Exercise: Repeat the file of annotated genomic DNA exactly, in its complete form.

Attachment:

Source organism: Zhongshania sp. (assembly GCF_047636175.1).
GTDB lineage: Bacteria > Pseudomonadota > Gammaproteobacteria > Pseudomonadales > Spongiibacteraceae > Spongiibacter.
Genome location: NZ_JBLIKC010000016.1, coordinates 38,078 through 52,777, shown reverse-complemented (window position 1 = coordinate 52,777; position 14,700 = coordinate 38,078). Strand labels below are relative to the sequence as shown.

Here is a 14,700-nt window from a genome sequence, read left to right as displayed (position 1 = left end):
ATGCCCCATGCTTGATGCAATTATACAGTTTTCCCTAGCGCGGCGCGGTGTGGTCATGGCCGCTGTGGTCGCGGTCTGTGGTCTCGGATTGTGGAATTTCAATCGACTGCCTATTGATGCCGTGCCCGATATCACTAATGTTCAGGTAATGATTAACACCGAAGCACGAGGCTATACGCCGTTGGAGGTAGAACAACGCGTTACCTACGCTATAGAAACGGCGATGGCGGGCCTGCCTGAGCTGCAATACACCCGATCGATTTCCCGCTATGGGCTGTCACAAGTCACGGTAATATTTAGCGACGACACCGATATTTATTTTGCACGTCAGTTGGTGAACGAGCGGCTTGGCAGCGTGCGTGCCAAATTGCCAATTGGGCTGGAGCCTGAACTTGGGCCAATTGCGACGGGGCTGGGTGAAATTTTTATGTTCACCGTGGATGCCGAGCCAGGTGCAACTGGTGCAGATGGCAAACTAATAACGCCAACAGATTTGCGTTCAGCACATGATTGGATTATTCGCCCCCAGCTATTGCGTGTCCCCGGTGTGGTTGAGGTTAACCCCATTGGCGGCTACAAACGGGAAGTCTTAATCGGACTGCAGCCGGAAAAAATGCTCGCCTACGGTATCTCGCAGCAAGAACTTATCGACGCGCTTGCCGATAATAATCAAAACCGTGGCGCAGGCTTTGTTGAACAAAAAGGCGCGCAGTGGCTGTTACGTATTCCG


Source organism: Zhongshania sp. (assembly GCF_047636175.1).
GTDB lineage: Bacteria > Pseudomonadota > Gammaproteobacteria > Pseudomonadales > Spongiibacteraceae > Spongiibacter.
Genome location: NZ_JBLIKC010000016.1, coordinates 38,078 through 52,777, shown reverse-complemented (window position 1 = coordinate 52,777; position 14,700 = coordinate 38,078). Strand labels below are relative to the sequence as shown.

Here is a 14,700-nt window from a genome sequence, read left to right as displayed (position 1 = left end):
ATGCCCCATGCTTGATGCAATTATACAGTTTTCCCTAGCGCGGCGCGGTGTGGTCATGGCCGCTGTGGTCGCGGTCTGTGGTCTCGGATTGTGGAATTTCAATCGACTGCCTATTGATGCCGTGCCCGATATCACTAATGTTCAGGTAATGATTAACACCGAAGCACGAGGCTATACGCCGTTGGAGGTAGAACAACGCGTTACCTACGCTATAGAAACGGCGATGGCGGGCCTGCCTGAGCTGCAATACACCCGATCGATTTCCCGCTATGGGCTGTCACAAGTCACGGTAATATTTAGCGACGACACCGATATTTATTTTGCACGTCAGTTGGTGAACGAGCGGCTTGGCAGCGTGCGTGCCAAATTGCCAATTGGGCTGGAGCCTGAACTTGGGCCAATTGCGACGGGGCTGGGTGAAATTTTTATGTTCACCGTGGATGCCGAGCCAGGTGCAACTGGTGCAGATGGCAAACTAATAACGCCAACAGATTTGCGTTCAGCACATGATTGGATTATTCGCCCCCAGCTATTGCGTGTCCCCGGTGTGGTTGAGGTTAACCCCATTGGCGGCTACAAACGGGAAGTCTTAATCGGACTGCAGCCGGAAAAAATGCTCGCCTACGGTATCTCGCAGCAAGAACTTATCGACGCGCTTGCCGATAATAATCAAAACCGTGGCGCAGGCTTTGTTGAACAAAAAGGCGCGCAGTGGCTGTTACGTATTCCG